GPU not maxed with rendering

Please note: Should you experience issues with Enscape or your subscription, and in case of any urgent inquiries/questions (e.g. regarding our upcoming licensing changes) please reach out to our dedicated support team via the Help Center or Support button as detailed here.
  • Hey guys, I was checking out some stuff of my system and found out that my GPU isnt even been maxed out at all.

    I have a 2070 super and was rendering a slightly heavy file and an small one. But during previewing the bigger file, my gpu usage went up to 50 / 75% while losing quite some fps on a large screen. With the smaller file, the gpu also went up around 50/75% activity during previewing, and fell down around 15% with rendering. Just as it did with the bigger file. Rendering 30fps ultra on 4k. No upsampling/no auto resolution/RTX raytracing on.


    This wasn't the case in the past (2.7, where I made some RTX performance tests, and posted them here, against my former 1660 super card)

    I have the latest game ready drivers installed, in case you are wondering.


    Why isn't the gpu around 80 to 100% active while previewing and/or rendering?

    • Official Post

    Are you sure you're testing the exact same scene with the exact same settings?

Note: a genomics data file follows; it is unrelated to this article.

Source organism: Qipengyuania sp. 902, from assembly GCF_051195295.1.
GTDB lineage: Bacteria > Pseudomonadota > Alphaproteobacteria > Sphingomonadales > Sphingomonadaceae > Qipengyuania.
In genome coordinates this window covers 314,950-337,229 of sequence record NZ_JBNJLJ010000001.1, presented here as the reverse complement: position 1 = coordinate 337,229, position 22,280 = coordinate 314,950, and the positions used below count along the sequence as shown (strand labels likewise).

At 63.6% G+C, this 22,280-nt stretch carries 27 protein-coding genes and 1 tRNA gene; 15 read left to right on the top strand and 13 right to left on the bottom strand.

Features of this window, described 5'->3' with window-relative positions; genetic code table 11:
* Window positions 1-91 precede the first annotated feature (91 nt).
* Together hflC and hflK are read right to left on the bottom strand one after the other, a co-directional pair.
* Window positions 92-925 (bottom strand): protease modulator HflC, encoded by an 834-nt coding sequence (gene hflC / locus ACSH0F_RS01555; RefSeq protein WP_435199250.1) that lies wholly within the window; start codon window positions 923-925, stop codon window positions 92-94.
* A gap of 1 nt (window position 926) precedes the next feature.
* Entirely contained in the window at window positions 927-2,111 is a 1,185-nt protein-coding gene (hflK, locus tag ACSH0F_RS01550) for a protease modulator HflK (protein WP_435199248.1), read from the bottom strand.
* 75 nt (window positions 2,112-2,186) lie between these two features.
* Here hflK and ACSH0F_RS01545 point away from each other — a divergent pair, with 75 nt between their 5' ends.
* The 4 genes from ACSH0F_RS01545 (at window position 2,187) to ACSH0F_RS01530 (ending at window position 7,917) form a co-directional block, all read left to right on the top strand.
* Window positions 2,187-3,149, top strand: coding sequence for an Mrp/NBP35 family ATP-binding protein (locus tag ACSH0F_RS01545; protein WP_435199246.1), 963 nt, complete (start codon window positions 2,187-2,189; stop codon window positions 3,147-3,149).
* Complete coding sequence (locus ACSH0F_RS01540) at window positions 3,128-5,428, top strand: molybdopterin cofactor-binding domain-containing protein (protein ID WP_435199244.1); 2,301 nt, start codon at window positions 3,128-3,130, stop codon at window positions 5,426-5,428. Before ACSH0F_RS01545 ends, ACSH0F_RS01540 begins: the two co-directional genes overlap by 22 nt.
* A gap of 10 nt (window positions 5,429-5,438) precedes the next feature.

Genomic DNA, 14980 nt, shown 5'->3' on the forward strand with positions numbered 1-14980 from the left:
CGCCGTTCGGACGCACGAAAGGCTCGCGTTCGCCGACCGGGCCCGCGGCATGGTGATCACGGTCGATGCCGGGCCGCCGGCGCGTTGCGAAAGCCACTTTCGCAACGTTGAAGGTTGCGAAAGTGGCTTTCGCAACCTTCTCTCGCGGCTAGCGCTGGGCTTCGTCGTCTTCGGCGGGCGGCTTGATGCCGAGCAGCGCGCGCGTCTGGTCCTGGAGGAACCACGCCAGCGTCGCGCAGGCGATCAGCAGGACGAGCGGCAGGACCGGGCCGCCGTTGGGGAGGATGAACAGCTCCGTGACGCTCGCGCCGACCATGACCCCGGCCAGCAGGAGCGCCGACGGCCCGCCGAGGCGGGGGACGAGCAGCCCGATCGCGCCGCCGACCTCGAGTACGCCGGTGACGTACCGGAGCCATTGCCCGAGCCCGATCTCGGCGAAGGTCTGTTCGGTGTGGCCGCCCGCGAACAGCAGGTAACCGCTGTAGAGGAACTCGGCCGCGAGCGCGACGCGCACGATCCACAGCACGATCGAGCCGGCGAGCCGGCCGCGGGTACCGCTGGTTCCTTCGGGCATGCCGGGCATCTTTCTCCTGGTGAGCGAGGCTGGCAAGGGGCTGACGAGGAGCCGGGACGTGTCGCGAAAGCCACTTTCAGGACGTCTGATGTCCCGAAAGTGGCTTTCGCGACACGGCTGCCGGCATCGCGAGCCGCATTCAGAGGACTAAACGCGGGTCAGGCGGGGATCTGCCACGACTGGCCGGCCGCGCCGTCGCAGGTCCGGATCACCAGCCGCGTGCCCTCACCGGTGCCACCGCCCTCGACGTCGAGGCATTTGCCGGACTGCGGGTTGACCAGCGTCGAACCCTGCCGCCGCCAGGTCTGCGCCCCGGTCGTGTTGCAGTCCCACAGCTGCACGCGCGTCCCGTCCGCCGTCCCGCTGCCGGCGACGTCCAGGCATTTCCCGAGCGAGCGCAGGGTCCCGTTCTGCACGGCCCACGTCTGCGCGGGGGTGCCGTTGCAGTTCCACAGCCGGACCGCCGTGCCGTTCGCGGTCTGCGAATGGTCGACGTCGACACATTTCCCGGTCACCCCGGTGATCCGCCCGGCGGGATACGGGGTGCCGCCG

What I can confirm is that with RTX enabled you won't get close to 100% load - that's simply due to the way RTX raytracing with Vulkan is currently integrated into the Enscape OpenGL renderer. As a simplification you could say that the GPU has to wait a small amount of time everytime when we switch from OpenGL to Vulkan for raytracing and then back to OpenGL - this synchronization also affects scheduling and therefore it's difficult to get close to 100% efficiency. That doesn't necessarily mean that the performance is worse though - when the raytracing tasks finish much faster than the synchronization overhead it's still a net win, also RTX allows much more geometry to be traced.


    Another thing to consider, what kind of scene are you testing on? In the above screenshot it looks like there's mostly sky visible. That won't keep the GPU busy enough. For capturings there's added overhead due to GPU - CPU synchronization, so the GPU load will usually be lower than during walkthroughs (with Restmode disabled). We have in fact added some more synchronization for capturing to reduce driver time outs when rendering very high resolution images, this could affect GPU load, but won't be really noticeable when it comes to rendering times.


    With a medium sized scene I can easily get a Quadro RTX 5000 to 99% GPU load on 1080p. With RTX enabled load is considerably lower.